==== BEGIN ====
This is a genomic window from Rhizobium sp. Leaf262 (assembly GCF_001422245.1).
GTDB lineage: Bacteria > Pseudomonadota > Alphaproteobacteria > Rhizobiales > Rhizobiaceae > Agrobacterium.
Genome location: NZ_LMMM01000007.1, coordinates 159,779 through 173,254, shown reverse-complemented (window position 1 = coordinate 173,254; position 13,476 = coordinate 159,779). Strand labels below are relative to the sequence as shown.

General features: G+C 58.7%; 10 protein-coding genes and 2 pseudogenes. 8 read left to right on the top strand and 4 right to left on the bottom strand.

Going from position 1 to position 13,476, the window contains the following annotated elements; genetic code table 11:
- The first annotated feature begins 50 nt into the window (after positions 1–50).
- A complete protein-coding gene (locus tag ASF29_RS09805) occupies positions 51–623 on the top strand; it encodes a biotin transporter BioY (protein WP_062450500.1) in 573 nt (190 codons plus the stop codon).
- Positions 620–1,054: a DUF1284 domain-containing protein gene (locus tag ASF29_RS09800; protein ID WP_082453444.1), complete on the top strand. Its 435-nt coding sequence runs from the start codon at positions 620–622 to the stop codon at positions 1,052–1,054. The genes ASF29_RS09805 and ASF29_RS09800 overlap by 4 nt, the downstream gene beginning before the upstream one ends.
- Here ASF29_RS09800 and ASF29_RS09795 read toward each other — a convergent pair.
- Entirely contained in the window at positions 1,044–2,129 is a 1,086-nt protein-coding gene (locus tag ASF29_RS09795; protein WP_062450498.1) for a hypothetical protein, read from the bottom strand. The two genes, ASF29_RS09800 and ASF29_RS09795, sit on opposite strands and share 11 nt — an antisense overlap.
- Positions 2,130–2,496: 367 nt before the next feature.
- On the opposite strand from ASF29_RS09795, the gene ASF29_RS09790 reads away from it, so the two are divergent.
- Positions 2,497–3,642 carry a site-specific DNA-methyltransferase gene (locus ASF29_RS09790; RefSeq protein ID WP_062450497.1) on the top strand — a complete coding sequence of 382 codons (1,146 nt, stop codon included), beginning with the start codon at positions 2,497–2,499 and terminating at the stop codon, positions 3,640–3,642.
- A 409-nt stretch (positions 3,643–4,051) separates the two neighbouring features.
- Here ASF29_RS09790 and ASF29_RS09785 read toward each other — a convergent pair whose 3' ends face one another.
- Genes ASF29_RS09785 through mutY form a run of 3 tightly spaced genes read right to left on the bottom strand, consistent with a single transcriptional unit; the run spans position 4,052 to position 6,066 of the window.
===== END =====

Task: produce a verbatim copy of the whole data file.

This is a genomic window from Rhizobium sp. Leaf262 (assembly GCF_001422245.1).
GTDB lineage: Bacteria > Pseudomonadota > Alphaproteobacteria > Rhizobiales > Rhizobiaceae > Agrobacterium.
Genome location: NZ_LMMM01000007.1, coordinates 159,779 through 173,254, shown reverse-complemented (window position 1 = coordinate 173,254; position 13,476 = coordinate 159,779). Strand labels below are relative to the sequence as shown.

General features: G+C 58.7%; 10 protein-coding genes and 2 pseudogenes. 8 read left to right on the top strand and 4 right to left on the bottom strand.

Going from position 1 to position 13,476, the window contains the following annotated elements; genetic code table 11:
- The first annotated feature begins 50 nt into the window (after positions 1–50).
- A complete protein-coding gene (locus tag ASF29_RS09805) occupies positions 51–623 on the top strand; it encodes a biotin transporter BioY (protein WP_062450500.1) in 573 nt (190 codons plus the stop codon).
- Positions 620–1,054: a DUF1284 domain-containing protein gene (locus tag ASF29_RS09800; protein ID WP_082453444.1), complete on the top strand. Its 435-nt coding sequence runs from the start codon at positions 620–622 to the stop codon at positions 1,052–1,054. The genes ASF29_RS09805 and ASF29_RS09800 overlap by 4 nt, the downstream gene beginning before the upstream one ends.
- Here ASF29_RS09800 and ASF29_RS09795 read toward each other — a convergent pair.
- Entirely contained in the window at positions 1,044–2,129 is a 1,086-nt protein-coding gene (locus tag ASF29_RS09795; protein WP_062450498.1) for a hypothetical protein, read from the bottom strand. The two genes, ASF29_RS09800 and ASF29_RS09795, sit on opposite strands and share 11 nt — an antisense overlap.
- Positions 2,130–2,496: 367 nt before the next feature.
- On the opposite strand from ASF29_RS09795, the gene ASF29_RS09790 reads away from it, so the two are divergent.
- Positions 2,497–3,642 carry a site-specific DNA-methyltransferase gene (locus ASF29_RS09790; RefSeq protein ID WP_062450497.1) on the top strand — a complete coding sequence of 382 codons (1,146 nt, stop codon included), beginning with the start codon at positions 2,497–2,499 and terminating at the stop codon, positions 3,640–3,642.
- A 409-nt stretch (positions 3,643–4,051) separates the two neighbouring features.
- Here ASF29_RS09790 and ASF29_RS09785 read toward each other — a convergent pair whose 3' ends face one another.
- Genes ASF29_RS09785 through mutY form a run of 3 tightly spaced genes read right to left on the bottom strand, consistent with a single transcriptional unit; the run spans position 4,052 to position 6,066 of the window.